pian; tropica; patek; parangi; bouba; frambesia
An infectious disease that is similar to syphilis but is not sexually transmitted.
Causes, incidence, and risk factors
Yaws is very similar to syphilis, but it is not sexually transmitted. It is caused by the spiral-shaped bacterium (spirochete) called Treponema pertenue that is closely related to the organism that causes syphilis (Treponema pallidum).
Yaws is found in humid regions near the equator (tropical and subtropical regions). It almost always occurs in poor children.
Approximately 3 to 4 weeks after infection with the spirochete, the child develops a sore ("mother yaw") where the organism entered the skin. The sore is a highly infectious, very itchy, "raspberry-like" growth or group of papules at the site of infection. Scratching spreads the infection and more growths begin to appear elsewhere on the body.
Like syphilis, this disease has a latent period when it is inactive, followed by external and internal lesions which destroy skin, bone and other tissues.
Yaws is spread by direct contact.
Infection with yaws MAY be protective against syphilis, but this has not been conclusively proven.
Avoid direct contact with a yaws skin lesion.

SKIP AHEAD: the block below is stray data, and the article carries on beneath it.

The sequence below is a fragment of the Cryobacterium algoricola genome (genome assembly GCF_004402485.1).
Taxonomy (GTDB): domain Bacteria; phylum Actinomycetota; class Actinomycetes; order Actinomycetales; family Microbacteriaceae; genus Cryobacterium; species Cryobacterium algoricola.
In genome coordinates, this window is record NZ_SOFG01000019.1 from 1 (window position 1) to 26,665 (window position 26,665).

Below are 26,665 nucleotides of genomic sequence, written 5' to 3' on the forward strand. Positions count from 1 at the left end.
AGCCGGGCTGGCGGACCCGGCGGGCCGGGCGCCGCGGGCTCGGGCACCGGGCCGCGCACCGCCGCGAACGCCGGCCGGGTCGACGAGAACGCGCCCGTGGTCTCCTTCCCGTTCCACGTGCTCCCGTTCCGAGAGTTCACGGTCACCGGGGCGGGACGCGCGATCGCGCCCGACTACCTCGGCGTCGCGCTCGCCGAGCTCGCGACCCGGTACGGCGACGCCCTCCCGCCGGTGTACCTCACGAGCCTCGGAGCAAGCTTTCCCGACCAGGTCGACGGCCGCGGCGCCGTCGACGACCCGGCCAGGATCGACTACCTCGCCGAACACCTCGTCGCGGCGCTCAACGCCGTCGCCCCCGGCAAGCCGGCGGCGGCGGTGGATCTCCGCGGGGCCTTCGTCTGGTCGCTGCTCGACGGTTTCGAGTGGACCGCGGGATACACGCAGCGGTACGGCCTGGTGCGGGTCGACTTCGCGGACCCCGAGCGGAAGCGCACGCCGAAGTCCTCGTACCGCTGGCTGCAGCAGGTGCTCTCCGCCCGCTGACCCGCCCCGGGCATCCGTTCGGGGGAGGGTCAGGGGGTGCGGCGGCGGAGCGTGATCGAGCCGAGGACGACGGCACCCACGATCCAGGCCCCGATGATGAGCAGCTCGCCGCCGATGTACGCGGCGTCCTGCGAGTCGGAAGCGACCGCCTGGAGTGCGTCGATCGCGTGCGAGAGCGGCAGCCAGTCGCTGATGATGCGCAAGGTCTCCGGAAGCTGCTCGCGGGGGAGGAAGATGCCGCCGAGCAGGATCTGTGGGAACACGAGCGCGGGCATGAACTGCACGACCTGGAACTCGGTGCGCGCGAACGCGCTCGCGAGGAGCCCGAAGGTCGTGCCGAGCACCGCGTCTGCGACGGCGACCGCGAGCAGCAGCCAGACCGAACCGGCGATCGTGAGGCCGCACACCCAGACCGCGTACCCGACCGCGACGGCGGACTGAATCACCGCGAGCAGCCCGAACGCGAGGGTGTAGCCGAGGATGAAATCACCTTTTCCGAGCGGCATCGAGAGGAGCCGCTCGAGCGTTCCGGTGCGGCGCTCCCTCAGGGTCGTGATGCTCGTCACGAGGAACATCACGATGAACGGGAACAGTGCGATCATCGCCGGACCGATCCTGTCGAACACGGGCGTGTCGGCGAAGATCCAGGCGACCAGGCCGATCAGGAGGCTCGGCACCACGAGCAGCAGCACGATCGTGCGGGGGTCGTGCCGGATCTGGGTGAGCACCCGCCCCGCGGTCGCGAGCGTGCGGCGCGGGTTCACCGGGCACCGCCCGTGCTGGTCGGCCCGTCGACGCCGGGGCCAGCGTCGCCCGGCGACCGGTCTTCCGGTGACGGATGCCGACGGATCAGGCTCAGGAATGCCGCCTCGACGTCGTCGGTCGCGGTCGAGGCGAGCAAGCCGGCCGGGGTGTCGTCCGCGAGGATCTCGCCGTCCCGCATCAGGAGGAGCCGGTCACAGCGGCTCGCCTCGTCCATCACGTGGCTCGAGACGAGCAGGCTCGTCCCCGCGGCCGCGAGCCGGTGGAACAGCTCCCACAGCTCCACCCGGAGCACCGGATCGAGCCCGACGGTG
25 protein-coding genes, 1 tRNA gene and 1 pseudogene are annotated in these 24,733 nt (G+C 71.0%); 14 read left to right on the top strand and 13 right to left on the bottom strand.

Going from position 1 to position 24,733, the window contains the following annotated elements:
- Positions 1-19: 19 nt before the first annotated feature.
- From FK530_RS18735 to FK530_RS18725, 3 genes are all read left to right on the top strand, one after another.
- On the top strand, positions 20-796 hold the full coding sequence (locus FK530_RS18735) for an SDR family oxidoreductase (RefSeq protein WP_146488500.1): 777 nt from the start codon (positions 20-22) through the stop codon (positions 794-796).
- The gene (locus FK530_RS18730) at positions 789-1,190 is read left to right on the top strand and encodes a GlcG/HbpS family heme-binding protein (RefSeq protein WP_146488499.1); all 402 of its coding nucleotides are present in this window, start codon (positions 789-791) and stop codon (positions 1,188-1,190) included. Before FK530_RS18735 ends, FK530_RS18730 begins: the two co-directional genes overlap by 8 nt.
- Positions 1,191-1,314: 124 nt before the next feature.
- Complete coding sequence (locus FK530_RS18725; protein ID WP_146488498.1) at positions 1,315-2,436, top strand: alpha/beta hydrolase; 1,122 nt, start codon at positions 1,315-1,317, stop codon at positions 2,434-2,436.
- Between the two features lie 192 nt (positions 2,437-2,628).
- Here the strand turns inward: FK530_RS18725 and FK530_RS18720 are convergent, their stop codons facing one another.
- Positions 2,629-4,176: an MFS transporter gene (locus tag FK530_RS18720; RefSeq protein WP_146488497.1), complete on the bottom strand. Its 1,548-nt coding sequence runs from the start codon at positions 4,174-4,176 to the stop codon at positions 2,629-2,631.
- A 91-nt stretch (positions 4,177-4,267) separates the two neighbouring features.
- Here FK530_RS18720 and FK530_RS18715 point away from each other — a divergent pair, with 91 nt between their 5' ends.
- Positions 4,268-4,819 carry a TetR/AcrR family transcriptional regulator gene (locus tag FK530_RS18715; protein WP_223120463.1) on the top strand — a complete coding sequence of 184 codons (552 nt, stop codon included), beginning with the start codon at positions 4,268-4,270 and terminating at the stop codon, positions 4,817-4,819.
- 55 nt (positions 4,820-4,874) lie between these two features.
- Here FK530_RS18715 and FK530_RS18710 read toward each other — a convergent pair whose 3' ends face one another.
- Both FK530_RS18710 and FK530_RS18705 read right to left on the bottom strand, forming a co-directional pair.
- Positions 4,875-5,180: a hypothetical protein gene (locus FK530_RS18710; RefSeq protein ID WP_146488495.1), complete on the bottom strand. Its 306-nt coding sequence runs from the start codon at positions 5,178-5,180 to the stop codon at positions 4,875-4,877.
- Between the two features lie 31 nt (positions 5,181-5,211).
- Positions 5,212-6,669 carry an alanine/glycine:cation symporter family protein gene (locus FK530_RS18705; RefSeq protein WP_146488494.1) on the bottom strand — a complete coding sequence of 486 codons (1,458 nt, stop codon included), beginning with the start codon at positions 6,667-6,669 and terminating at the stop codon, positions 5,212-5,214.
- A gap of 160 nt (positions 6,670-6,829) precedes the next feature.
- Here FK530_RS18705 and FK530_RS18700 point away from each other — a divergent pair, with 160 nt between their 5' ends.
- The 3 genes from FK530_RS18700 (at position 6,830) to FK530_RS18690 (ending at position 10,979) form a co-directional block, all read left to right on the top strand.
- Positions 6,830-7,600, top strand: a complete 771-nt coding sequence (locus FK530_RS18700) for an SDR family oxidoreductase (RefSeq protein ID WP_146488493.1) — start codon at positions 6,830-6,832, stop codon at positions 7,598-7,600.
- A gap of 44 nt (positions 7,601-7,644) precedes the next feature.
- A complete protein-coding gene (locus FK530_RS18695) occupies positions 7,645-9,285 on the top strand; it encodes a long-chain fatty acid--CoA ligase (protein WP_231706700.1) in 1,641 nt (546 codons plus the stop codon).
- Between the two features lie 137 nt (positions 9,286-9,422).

- joint pain
- initial, single skin growth that looks like a raspberry and itches severely
- this growth eventually opens up to form a skin ulcer
- new growths (tubercles) appear on the hands, feet, genitals, and other areas
- skin lesions may have a cheesy (caseous) crust
Signs and Tests
Blood tests for syphilis.
A single, large dose of penicillin G is given by intramuscular injection. This cures the infection.
Yaws lesions will heal slowly even without treatment, but this may take 6 months or more and recurrence is common. Before healing, the lesions destroy soft tissue and bone.
Yaws can cause gross destruction of the skin, bones, and joints. This can cause deformities of the legs, nose, palate, and upper jaw. The disorder is crippling if untreated. Approximately 10% of the people with yaws will develop widespread tissue damage.